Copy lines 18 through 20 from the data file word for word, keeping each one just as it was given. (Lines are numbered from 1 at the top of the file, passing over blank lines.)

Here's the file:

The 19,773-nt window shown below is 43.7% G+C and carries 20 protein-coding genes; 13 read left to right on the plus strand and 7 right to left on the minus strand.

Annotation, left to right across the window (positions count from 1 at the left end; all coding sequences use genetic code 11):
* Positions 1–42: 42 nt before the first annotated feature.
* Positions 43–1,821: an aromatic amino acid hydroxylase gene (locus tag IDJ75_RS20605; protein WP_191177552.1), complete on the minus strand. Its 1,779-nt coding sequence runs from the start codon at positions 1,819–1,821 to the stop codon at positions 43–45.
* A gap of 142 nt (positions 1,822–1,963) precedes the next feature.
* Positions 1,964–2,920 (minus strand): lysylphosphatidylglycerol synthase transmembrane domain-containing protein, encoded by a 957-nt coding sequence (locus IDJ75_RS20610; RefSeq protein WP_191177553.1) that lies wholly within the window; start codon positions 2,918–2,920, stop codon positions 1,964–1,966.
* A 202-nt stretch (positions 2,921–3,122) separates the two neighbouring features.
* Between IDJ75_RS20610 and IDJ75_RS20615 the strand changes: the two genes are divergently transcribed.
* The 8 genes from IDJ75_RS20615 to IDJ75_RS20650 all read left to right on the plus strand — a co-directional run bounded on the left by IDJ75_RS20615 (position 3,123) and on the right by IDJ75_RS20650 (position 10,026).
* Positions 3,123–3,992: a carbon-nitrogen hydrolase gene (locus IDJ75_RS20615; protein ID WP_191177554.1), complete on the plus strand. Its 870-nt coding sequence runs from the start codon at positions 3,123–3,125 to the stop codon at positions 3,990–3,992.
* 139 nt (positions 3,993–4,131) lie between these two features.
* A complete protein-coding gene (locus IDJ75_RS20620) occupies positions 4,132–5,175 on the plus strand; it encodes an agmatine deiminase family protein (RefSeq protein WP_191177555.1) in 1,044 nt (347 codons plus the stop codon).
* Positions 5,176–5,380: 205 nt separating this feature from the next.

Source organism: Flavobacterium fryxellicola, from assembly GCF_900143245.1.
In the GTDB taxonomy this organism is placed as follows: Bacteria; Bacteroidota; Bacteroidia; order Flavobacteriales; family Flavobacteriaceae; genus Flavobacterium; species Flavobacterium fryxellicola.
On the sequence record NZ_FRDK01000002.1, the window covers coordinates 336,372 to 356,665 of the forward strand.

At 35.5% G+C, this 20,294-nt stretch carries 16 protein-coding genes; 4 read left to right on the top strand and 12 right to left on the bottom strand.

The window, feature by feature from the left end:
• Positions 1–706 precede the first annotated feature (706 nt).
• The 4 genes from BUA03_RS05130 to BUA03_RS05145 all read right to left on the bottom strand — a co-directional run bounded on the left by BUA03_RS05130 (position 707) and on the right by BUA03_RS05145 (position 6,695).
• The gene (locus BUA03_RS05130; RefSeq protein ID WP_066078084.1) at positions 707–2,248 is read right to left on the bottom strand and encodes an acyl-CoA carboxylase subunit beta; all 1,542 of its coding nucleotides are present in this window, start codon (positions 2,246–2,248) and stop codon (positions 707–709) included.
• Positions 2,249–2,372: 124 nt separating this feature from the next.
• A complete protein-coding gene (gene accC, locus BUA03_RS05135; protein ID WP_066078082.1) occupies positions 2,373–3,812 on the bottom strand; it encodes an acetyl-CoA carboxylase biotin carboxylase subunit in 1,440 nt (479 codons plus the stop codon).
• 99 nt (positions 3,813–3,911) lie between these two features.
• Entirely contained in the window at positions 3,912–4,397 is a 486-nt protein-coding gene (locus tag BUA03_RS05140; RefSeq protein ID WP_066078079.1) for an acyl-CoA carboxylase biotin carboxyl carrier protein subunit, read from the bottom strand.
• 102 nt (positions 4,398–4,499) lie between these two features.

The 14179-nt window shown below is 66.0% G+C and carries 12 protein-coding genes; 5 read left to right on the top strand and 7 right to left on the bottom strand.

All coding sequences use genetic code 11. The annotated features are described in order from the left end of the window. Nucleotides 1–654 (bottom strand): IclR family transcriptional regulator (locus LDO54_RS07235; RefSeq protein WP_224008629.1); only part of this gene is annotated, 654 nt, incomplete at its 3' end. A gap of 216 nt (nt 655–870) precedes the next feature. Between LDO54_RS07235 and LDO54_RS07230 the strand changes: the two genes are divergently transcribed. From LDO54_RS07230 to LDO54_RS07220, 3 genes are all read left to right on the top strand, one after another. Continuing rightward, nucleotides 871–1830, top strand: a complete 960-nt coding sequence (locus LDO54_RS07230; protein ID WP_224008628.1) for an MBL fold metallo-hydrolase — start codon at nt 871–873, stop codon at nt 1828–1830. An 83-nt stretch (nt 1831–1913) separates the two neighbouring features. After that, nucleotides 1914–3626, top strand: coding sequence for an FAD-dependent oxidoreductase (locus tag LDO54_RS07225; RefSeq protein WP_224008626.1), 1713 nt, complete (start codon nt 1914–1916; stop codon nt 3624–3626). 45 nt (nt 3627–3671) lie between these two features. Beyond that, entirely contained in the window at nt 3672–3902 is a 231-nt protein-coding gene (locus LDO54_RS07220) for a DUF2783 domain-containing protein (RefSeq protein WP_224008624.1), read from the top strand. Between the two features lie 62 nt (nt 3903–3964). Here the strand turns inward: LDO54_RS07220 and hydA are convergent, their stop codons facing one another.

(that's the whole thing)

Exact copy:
The window, feature by feature from the left end:
• Positions 1–706 precede the first annotated feature (706 nt).
• The 4 genes from BUA03_RS05130 to BUA03_RS05145 all read right to left on the bottom strand — a co-directional run bounded on the left by BUA03_RS05130 (position 707) and on the right by BUA03_RS05145 (position 6,695).